Two ads for Sarean Aesthetics, a clinic offering beauty and wellness procedures, seen on 7 January 2022:
a. A post on Sarean Aesthetics’ Instagram page stated, “It wont [sic] be long before the allergy season is upon us. This obviously varies for people depending on their allergy. It is recommended to have the jab 2 to 4 weeks pre season starting … #allergy #hayfever #allergyseason #kenalog #kenaloginjection #nurse #nurseprescriber”. An accompanying banner stated, “Struggling with hayfever? [sic] Allergy jab £70 Best time to have it is just before the season starts …” The banner included an image of a Kenalog medicine packet and a woman blowing her nose.
b. A post on the advertiser’s Facebook page featured the same text image and images as ad (a).
IssueThe ASA challenged whether the ads breached the Code because they advertised Kenalog, a prescription-only medicine, to the public.
ResponseSarean Aesthetics accepted that they should not have promoted prescription-only medicines to the general public on their Instagram and Facebook accounts. They said at the time of posting the ads, they had been unaware of the advertising rules relating to prescription-only medicines and had since removed the ads.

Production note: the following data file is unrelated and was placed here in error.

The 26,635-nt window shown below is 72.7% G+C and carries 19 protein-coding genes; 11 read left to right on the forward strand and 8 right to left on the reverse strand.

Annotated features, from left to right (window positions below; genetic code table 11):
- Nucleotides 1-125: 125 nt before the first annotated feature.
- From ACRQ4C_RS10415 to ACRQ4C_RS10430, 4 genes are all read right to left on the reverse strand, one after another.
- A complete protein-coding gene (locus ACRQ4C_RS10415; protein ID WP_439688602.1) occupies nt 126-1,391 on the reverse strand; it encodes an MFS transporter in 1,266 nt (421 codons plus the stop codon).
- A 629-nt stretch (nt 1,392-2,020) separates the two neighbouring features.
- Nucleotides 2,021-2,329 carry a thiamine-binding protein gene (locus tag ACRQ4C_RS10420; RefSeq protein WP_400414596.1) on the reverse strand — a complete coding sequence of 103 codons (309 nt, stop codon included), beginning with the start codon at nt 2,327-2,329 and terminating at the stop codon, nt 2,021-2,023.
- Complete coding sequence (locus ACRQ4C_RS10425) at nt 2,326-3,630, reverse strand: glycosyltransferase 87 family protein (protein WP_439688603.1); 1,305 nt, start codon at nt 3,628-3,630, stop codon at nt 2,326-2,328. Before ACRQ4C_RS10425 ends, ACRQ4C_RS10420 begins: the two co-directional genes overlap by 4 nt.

The CAP Code stated that prescription-only medicines or prescription-only medical treatments must not be advertised to the public.
The ASA understood that Kenalog was a prescription-only medicine. The posts were visible to anyone visiting Sarean Aesthetics’ Instagram and Facebook pages, and featured an image of a Kenalog medicine packet, and text stating, “Struggling with hayfever?[sic] Allergy jab £70”. We considered the text “Allergy jab” to be an indirect reference to Kenalog injections. We therefore considered the ads promoted prescription-only medicines to the general public and concluded that they breached the Code. We welcomed Sarean Aesthetics’ assurance that they had removed the ads.
The ads breached CAP Code (Edition 12) rule 12.12 12.12 Prescription-only medicines or prescription-only medical treatments may not be advertised to the public. (Medicines, medical devices, health-related products and beauty products).
The ads must not appear again in their current form. We told Sarean Aesthetics not to promote prescription-only medicines to the general public in future.